Kimel v. Florida Bd. of Regents, 528 U.S. 62, 11 (2000)

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certiorari to the united states court of appeals for the eleventh circuit

No. 98-791. Argued October 13, 1999—Decided January 11, 2000*

The Age Discrimination in Employment Act of 1967 (ADEA or Act), as amended, makes it unlawful for an employer, including a State, "to fail or refuse to hire or to discharge any individual or otherwise discriminate against any individual . . . because of such individual's age." 29 U. S. C. 623(a)(1). Petitioners, three sets of plaintiffs, filed suit under the ADEA against respondents, their state employers. Petitioners' suits sought money damages for respondents' alleged discrimination on the basis of age. Respondents in all three cases moved to dismiss the suits on the basis of the Eleventh Amendment. The District Court in one case granted the motion to dismiss, while in each of the remaining cases the District Court denied the motion. All three decisions were appealed and consolidated before the Eleventh Circuit. Petitioner United States intervened on appeal to defend the constitutionality of the ADEA's abrogation of the States' Eleventh Amendment immunity. In a divided panel opinion, the Eleventh Circuit held that the ADEA does not abrogate the States' Eleventh Amendment immunity.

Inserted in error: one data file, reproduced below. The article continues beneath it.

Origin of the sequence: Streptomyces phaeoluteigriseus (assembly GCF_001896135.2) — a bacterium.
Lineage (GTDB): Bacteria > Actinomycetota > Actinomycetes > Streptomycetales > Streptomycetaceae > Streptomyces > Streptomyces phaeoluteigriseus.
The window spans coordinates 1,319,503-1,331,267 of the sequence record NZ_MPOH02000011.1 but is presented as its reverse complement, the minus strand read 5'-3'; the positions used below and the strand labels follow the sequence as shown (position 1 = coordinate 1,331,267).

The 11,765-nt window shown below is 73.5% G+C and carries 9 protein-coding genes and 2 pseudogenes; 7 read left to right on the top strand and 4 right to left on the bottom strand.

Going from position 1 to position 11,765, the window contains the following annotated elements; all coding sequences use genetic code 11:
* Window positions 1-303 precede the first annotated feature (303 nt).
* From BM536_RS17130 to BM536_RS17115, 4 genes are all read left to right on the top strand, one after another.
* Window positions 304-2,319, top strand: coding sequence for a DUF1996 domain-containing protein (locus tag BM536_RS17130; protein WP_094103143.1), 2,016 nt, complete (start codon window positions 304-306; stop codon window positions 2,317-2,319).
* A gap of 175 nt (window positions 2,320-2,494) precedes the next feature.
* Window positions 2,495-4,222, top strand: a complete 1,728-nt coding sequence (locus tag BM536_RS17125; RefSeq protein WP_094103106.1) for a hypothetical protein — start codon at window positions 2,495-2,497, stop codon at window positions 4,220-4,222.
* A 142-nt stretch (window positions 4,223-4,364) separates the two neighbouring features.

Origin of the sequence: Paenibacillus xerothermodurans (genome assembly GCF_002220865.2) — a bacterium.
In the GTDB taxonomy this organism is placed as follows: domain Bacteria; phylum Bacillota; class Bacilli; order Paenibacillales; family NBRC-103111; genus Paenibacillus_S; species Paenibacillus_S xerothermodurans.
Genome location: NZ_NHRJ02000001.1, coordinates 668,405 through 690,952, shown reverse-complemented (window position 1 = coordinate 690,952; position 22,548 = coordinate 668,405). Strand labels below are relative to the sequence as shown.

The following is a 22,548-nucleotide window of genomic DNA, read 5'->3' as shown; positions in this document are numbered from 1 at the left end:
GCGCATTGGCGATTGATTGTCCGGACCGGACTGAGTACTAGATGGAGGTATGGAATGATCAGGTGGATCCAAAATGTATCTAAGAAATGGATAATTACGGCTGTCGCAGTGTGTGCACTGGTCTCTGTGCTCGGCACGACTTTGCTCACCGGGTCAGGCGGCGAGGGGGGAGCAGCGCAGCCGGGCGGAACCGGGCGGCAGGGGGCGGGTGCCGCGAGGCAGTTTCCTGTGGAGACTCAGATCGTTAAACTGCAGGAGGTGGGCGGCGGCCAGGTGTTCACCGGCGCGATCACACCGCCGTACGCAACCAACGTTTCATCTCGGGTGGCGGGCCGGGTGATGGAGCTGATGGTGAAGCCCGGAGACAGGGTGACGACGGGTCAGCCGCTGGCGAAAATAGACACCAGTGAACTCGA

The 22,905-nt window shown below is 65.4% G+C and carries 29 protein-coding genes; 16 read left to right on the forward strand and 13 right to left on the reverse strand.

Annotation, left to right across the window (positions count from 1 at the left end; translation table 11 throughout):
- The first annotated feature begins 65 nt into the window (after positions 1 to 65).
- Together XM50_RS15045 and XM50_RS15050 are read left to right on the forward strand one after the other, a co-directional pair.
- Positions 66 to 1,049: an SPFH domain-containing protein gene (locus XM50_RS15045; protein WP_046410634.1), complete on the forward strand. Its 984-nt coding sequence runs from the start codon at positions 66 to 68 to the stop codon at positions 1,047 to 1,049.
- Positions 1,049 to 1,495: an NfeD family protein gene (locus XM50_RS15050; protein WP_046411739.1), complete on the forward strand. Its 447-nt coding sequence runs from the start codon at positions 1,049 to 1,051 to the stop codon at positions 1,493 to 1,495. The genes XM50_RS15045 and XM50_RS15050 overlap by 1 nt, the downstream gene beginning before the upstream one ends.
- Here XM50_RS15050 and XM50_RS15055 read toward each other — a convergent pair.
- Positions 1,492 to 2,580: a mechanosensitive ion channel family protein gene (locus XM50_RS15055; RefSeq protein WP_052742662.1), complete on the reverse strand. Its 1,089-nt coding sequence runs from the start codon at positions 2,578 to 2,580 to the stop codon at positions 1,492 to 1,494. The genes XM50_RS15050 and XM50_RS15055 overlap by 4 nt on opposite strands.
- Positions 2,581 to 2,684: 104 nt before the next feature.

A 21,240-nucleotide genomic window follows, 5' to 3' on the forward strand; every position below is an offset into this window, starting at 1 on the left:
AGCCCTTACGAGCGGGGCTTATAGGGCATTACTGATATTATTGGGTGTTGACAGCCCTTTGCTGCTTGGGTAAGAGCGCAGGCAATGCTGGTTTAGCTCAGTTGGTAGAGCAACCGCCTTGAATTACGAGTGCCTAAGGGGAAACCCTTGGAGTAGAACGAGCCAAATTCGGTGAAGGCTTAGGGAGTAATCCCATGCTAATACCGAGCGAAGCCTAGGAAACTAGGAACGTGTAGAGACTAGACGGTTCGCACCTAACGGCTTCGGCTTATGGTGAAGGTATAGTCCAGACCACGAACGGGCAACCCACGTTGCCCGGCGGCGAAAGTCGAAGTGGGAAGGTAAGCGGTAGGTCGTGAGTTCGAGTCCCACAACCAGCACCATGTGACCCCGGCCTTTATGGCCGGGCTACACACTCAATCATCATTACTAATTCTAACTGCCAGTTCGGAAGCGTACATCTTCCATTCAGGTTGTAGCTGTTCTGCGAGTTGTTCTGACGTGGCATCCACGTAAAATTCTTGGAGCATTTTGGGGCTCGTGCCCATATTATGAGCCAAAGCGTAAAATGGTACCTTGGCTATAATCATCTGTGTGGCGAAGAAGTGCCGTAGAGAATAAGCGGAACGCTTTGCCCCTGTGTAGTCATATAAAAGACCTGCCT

Held: Although the ADEA does contain a clear statement of Congress' intent to abrogate the States' immunity, that abrogation exceeded Congress' authority under 5 of the Fourteenth Amendment. Pp. 72-92.

(a) The ADEA satisfies the simple but stringent test this Court uses to determine whether a federal statute properly subjects States to suits by individuals: Congress made its intention to abrogate the States' immunity unmistakably clear in the language of the statute. Dellmuth v. Muth, 491 U. S. 223, 228. The ADEA states that its provisions "shall be enforced in accordance with the powers, remedies, and procedures provided in sections 211(b), 216 (except for subsection (a) thereof), and 217 of this title, and subsection (c) of this section." 29 U. S. C. 626(b). Section 216(b), in turn, authorizes employees to maintain actions for backpay "against any employer (including a public agency) in any Federal or State court of competent jurisdiction . . . ." Section 203(x) defines "public agency" to include "the government of a State or political

*Together with No. 98-796, United States v. Florida Board of Regents et al., also on certiorari to the same court.

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